I arrived at school early prepared and ready for my two before school conferences.  I tidied up the room and got things ready for the day as I awaited the first set of parents.  They arrived on time and I placed a check mark next to their name on my conference schedule.  One down and twenty-one to go!  Conference two arrived promptly and as we discussed all the great things about their child the lights flickered a bit.   Then they went off for a few seconds and clicked back on.   Then they went off.  And they stayed off.   The parents and I barely missed a beat as we finished up the conference and I placed check #2 on my form.

Out in the hallway there was an excited buzz as the students arrived (sans bell), happily chattering and greeting one another.

"What happened?  How come the lights are off?" asked one student.

"I'm really not sure," I answered.  "What do you think?"

This question brought about all kinds of remarks and guesses as to our lack of power in the building.  One child offered up a generator.  He said he was sure his dad wouldn't mind if we borrowed it.  None of them seemed excited about the possibility of going home and getting the day off.  They are still at the age where school is the best thing going!

Despite the darkness in the classroom,  the students excitedly went to their desks and suddenly realized they couldn't complete their normal morning routine.  Since there wasn't any power, there wasn't any planner to display on the Promethean.  And since there wasn't any planner, there wasn't any homework.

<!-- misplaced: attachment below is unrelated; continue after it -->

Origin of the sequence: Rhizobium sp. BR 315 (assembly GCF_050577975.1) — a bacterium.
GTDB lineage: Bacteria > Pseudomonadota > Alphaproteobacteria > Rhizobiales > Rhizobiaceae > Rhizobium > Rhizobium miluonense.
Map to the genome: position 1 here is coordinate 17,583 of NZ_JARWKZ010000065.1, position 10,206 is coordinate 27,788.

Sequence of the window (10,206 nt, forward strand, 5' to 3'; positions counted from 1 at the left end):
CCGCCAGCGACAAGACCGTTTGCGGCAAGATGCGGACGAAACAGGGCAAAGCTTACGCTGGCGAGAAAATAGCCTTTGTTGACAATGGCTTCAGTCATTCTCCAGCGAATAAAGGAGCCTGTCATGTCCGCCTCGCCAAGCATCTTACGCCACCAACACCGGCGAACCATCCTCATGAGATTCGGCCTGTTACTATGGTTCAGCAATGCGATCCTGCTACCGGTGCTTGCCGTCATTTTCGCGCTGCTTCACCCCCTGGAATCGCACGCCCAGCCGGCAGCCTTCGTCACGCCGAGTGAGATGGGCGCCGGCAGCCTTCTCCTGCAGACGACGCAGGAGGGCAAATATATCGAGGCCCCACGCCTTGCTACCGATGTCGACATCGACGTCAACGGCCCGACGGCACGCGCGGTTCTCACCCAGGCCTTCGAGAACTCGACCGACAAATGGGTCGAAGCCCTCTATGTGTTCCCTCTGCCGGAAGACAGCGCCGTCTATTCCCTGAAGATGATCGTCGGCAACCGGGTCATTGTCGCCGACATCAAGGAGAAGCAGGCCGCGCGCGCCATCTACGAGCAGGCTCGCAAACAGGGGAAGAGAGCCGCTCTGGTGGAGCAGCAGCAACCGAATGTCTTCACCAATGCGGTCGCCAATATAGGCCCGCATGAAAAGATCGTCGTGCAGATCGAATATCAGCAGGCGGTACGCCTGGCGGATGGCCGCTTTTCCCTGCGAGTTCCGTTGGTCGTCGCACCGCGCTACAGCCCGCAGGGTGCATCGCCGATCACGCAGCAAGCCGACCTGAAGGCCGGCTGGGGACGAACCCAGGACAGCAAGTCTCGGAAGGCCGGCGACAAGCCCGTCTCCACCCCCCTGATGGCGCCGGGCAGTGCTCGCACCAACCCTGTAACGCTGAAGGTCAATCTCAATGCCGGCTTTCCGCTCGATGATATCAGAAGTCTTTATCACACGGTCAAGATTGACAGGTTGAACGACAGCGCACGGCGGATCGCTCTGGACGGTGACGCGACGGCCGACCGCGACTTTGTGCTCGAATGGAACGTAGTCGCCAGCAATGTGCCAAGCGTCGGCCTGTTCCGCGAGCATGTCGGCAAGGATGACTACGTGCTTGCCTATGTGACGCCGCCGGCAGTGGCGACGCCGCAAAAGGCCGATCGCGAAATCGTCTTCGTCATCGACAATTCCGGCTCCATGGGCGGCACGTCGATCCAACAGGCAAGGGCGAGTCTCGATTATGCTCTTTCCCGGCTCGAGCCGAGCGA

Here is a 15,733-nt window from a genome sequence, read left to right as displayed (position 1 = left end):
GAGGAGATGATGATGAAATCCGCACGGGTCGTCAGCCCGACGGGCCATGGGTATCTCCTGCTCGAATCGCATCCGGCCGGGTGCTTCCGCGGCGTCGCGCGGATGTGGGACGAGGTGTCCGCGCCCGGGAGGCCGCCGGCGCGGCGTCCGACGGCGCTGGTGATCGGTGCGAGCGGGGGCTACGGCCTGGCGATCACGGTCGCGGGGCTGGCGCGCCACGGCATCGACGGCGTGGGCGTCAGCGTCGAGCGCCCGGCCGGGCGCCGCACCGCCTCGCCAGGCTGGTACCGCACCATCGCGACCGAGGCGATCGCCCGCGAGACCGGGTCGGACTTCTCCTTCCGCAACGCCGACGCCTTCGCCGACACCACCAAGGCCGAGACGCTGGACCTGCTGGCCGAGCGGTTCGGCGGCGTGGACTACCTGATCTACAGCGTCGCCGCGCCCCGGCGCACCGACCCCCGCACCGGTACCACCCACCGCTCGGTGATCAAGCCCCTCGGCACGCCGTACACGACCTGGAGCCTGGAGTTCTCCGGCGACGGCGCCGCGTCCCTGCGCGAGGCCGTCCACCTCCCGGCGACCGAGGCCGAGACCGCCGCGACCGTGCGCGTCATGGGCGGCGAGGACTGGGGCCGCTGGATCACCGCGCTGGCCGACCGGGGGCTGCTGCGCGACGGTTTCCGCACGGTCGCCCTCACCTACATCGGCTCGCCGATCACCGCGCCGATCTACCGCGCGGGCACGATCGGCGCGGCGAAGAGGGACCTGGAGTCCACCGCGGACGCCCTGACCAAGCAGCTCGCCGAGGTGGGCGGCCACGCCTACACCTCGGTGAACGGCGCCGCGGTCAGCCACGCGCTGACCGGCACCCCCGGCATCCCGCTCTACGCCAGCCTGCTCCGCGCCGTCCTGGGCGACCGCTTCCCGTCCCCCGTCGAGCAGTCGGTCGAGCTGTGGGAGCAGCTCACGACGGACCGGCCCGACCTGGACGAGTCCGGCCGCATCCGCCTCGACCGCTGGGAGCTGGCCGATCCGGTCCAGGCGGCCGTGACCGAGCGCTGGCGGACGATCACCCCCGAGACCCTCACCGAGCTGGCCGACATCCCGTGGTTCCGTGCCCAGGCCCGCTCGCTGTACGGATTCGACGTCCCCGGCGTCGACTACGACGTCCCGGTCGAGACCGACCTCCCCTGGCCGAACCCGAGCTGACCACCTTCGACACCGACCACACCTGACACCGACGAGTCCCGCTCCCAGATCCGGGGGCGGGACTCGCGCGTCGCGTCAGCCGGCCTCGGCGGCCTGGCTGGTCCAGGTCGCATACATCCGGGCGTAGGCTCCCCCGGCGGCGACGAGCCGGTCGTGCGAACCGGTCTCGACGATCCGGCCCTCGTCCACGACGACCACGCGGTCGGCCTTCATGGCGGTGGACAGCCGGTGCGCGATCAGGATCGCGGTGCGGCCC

"What about our field trip?" asked one little girl, clutching her coat and lunch, anxious for the field trip.

"I'm not sure.  We will just hang out and see what happens.  We will all practice being flexible," I answered in my most calm, in charge, teacher voice.   Of course, secretly I was feeling a tinge of excitement at the thought of possibly returning home to an unplanned afternoon away from school.  And on a Monday.  I could relax a bit after spending a big chunk of my weekend preparing my conference files.  My positive morning was getting more positive by the minute.

I give my students a lot of credit.  They sat in their seats and waited for me to tell them what we were going to do.  It was too dark to see the white board.  It was too dark to work on our cursive. It was too dark to read or write in their notebooks.   I asked them to share what they had done over the weekend, while I discussed the predicament with my teacher friends in the doorway.  How much fun it would be to get an unexpected gift of a half day off!  We even began thinking about what to do in the event the power was out on Tuesday also (conference night).   You know teachers, always planning.